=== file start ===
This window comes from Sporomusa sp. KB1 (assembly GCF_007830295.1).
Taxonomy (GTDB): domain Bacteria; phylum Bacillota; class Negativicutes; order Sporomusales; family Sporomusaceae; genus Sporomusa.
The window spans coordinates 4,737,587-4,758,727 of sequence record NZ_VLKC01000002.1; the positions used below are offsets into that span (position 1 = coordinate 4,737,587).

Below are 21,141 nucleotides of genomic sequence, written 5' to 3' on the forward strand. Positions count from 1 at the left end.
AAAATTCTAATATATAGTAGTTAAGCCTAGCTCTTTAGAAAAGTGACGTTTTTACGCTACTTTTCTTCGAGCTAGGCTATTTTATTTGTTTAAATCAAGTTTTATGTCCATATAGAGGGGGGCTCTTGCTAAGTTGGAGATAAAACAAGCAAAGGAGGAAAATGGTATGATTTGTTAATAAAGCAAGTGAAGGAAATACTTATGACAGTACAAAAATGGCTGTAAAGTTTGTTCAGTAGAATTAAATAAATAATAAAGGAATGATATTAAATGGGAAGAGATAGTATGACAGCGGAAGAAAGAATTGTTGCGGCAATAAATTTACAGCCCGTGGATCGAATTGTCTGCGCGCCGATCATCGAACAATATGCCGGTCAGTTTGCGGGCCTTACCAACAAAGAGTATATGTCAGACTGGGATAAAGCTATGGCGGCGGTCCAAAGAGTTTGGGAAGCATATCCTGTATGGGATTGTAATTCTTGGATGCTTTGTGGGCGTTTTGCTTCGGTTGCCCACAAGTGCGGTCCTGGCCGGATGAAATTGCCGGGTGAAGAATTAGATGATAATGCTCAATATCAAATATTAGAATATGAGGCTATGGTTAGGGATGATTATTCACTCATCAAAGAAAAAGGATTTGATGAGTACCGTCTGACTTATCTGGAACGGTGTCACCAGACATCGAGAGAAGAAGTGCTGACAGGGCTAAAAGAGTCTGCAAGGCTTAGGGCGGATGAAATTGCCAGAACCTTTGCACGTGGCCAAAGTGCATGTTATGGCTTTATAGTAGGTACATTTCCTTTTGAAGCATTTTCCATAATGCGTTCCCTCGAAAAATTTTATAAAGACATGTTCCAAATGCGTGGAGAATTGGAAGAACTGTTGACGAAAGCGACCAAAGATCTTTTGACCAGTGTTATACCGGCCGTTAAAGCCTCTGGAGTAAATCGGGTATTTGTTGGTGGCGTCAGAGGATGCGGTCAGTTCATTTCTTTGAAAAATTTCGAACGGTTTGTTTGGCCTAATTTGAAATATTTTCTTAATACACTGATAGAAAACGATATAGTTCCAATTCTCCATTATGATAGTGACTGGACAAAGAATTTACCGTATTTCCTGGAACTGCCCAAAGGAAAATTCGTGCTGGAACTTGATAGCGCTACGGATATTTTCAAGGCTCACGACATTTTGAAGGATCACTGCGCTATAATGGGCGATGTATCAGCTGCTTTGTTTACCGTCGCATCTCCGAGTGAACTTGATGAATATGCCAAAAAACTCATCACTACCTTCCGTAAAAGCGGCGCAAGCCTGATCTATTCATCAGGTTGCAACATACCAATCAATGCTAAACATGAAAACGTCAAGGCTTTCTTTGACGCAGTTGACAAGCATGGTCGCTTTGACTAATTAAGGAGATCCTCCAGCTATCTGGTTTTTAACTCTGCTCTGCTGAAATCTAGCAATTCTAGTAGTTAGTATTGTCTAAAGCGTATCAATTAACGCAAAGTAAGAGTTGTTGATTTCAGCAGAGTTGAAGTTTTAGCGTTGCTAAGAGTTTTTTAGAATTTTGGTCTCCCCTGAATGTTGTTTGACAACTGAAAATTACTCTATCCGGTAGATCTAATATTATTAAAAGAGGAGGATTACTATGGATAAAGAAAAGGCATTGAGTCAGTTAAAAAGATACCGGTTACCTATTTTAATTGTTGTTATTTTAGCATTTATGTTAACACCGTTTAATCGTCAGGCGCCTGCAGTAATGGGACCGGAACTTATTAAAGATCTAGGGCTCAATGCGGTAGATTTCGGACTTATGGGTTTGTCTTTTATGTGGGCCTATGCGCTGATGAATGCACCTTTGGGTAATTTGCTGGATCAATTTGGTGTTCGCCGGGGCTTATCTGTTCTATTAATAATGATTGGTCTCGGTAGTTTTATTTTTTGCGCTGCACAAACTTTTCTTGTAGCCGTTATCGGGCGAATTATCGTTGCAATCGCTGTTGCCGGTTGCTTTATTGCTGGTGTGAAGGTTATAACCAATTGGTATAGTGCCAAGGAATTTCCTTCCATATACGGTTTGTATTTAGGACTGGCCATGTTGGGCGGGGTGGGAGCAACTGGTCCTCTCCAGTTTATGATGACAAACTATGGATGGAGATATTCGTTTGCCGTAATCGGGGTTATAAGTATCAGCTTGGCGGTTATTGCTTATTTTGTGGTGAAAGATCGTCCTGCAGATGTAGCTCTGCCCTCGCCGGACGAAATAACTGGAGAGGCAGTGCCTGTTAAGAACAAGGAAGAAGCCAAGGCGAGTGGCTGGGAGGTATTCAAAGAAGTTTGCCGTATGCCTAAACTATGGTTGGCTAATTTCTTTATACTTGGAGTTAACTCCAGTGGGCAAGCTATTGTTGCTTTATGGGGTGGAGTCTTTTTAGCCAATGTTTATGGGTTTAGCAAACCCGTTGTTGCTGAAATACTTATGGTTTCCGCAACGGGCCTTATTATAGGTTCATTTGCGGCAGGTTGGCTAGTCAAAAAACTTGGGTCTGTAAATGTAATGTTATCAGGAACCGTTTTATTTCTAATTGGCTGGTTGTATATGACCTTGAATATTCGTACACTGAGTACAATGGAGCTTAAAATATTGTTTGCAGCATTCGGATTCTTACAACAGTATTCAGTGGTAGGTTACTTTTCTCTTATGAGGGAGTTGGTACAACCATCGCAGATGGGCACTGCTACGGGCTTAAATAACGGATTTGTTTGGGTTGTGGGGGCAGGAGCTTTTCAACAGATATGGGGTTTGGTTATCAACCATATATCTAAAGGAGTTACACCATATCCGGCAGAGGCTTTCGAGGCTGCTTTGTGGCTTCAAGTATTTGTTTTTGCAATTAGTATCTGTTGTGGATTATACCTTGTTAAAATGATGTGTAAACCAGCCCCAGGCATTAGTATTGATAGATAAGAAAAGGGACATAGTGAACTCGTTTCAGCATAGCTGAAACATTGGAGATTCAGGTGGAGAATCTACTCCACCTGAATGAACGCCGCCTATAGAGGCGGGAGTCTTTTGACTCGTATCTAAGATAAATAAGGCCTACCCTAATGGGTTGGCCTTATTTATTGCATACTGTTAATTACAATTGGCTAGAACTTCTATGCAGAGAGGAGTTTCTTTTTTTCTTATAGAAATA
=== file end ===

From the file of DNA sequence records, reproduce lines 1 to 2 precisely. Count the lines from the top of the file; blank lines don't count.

This window comes from Sporomusa sp. KB1 (assembly GCF_007830295.1).
Taxonomy (GTDB): domain Bacteria; phylum Bacillota; class Negativicutes; order Sporomusales; family Sporomusaceae; genus Sporomusa.